In 1913, the U.S. Treasury gave our country’s sovereign right to create currency to the Federal Reserve Bank (which is essentially a private commercial entity with little to no oversight from the government). Prior to 1913, the Federal government had created money itself. These were called Greenbacks. The value of a Greenback fell dramatically during and after the Civil War because too many were printed to fund the Union war effort. If the U.S. Treasury only created dollars to fund public infrastructure projects (not warfare or welfare) the dollar would be backed by the value of the infrastructure. If dollars are created to build a high speed train system, for instance, the revenue that the train system brings in for the government will pay for the project after some number of years.
Some argue that fractional reserve banking structure of the Federal Reserve should be eliminated and the dollar tied back to the gold standard, but this would privilege those who hold gold or whichever commodity is used. While backing the dollar with gold or some other commodity would protect against inflation, it can lead to economic depression if the government doesn’t have enough of the reserve commodity to create the amount of currency that is needed for a healthy economy. A Public Bank can expand the money supply when there are workers available, needs abound, and there not enough currency in circulation to get the goods, services, and capital flowing.
A Public Banking Option, sometimes called “nationalizing” the Federal Reserve, takes back the power of the government to create currency. The money supply would then be expanded only as the government built public assets. The government would not have to collect income taxes or sell Treasury Bonds for public projects. Since the government would not be borrowing money, it would not pay interest or go into debt.
If the money supply becomes over expanded with a Public Bank, then it is necessary to impose a progressive income tax and/or impose higher user fees for public services to take money out of circulation. If the government were prudent — and only created enough money for capital improvements, infrastructure, public schools and hospitals — this would help avoid inflation. If new currency is created to be used for war, excessive welfare or useless bureaucracy, then inflation would continue as it is with the Federal Reserve system.
Various forms of local currencies could augment U.S. currency. These different approaches include CommunityCredits, Berkshare dollars, and Ithaca Hours or even P2P barter networks. Bitcoin is another popular form of alternative currency, the main difference being that is global instead of local. U.S. dollars would be the only form of currency accepted for use of public services and for paying taxes, but the U.S. dollar does not have to be the only form of legal tender for free market trade.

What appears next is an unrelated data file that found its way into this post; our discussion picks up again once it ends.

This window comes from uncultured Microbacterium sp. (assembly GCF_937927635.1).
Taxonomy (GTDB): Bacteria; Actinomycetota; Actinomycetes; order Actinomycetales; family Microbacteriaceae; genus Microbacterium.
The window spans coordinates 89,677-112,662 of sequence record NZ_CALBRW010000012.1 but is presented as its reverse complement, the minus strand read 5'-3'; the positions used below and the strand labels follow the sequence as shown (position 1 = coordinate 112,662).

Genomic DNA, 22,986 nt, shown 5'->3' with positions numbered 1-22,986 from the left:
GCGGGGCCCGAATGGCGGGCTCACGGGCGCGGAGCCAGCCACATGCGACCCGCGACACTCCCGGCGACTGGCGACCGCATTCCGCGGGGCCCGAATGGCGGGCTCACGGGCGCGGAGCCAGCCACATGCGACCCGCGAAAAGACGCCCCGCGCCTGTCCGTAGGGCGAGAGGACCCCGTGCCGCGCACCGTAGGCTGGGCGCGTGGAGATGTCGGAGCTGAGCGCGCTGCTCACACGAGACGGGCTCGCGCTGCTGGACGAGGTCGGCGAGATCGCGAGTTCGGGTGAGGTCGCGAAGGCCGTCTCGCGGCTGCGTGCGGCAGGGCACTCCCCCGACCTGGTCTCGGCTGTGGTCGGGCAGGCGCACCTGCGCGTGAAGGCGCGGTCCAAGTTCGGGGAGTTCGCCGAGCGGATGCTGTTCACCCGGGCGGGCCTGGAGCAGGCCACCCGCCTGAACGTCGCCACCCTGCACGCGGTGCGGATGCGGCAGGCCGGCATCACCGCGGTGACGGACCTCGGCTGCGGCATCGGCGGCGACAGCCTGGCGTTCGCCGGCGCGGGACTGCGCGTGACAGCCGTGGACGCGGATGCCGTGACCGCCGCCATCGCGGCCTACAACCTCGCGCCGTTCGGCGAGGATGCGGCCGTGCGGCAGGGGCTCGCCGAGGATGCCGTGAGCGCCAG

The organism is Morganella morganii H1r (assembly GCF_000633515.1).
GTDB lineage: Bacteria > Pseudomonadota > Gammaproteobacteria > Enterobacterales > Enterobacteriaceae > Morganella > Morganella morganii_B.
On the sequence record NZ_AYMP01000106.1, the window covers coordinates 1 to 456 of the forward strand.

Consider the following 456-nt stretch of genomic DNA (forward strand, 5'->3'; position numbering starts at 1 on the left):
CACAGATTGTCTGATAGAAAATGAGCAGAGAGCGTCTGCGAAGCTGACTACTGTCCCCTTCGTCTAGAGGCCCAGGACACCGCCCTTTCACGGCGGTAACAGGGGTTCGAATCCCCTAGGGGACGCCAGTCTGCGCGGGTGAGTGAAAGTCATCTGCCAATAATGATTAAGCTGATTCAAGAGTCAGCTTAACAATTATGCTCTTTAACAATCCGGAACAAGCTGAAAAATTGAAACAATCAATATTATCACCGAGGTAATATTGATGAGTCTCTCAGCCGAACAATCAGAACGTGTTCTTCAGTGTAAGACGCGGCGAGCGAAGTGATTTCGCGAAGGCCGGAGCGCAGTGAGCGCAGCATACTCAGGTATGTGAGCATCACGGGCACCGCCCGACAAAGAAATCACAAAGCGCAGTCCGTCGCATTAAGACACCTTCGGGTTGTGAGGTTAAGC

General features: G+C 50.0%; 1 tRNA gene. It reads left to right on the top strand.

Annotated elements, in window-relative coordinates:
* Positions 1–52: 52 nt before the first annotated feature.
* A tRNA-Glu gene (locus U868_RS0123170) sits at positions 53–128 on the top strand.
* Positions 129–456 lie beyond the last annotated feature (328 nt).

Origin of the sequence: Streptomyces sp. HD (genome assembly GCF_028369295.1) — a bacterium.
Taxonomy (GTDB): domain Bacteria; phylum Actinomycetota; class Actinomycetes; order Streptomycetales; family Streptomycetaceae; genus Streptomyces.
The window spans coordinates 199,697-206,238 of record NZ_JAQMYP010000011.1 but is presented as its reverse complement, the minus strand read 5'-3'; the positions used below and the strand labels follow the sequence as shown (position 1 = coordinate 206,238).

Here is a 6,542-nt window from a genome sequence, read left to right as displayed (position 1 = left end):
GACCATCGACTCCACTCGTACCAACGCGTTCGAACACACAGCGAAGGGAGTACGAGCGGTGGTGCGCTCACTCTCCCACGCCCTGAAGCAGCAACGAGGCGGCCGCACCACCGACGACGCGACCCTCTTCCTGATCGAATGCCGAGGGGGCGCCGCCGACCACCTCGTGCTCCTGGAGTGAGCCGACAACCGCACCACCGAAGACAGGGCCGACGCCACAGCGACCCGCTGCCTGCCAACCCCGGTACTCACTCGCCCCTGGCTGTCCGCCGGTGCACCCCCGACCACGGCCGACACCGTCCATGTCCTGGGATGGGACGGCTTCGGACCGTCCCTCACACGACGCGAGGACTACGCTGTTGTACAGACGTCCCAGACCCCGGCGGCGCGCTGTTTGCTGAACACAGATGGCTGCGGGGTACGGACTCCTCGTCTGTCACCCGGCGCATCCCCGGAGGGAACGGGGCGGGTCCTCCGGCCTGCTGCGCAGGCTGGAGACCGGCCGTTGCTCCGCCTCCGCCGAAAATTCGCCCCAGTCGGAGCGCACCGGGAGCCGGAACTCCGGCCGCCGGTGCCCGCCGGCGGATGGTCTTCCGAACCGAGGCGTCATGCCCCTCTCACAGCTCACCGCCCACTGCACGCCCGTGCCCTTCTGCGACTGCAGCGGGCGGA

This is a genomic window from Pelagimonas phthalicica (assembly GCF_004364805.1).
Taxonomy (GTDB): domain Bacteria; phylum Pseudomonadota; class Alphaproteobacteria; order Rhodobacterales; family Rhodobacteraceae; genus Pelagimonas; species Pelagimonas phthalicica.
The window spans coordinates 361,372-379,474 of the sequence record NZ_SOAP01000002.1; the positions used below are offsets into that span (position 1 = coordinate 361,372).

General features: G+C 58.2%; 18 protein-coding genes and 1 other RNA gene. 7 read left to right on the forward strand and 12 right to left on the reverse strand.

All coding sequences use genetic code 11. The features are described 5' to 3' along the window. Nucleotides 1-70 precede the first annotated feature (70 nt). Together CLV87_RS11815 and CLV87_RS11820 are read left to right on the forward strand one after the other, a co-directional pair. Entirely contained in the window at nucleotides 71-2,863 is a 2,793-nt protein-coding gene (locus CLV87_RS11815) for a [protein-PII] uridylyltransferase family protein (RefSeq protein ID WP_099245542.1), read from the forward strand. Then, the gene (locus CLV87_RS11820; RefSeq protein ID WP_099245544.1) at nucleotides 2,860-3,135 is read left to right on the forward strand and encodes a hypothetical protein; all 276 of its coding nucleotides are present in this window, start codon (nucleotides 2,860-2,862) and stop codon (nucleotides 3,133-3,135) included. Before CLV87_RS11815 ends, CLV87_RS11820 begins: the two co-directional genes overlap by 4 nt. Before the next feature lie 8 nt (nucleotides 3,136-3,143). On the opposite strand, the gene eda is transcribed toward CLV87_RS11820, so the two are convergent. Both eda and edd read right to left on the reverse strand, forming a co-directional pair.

According to Public Bank advocate Ellen Brown, ending the Federal Reserve would require gradually raising the percentage of U.S. dollars that need to be held in reserve to guarantee loans until it reaches 100%. That is, a bank would have to have a deposit of $10,000 from one person before it can loan that amount out to someone else. Currently the fractional reserve limit can be as low as 10%. Eliminating fractional reserve loans will reduce the amount of money in circulation (as well as reduce the amount of money available to artificially inflate the stock market). Borrowing money would become more difficult; credit card companies would not be issuing much credit; banks would tend to only loan money for homes, cars or other assets that serve as collateral for the loan. The amount of personal credit card debt would be reduced. As available credit shrinks and stock values shrink, individuals would be encouraged to deposit money in savings accounts to earn interest. The circulation of money in the economy would slow down.
As this happens, the U.S. Treasury can gradually create new U.S. dollars to try buy back some of the more than 20 trillion dollars of Treasury Bond debt, starting with the most vulnerable bond holders first. The Federal Government has borrowed most of this money from our retirement funds. It is difficult to imagine how the U.S. can possibly avoid defaulting on this debt. The big banks, insurance companies and individuals holding the top percent of wealth and who own a substantial portion of the debt should suffer the consequences, not low-income retirees.
For a history of disadvantages of a Private Central Banking, such as we have with the Federal Reserve, see Bill’s Still’s 1996 documentary Money Masters.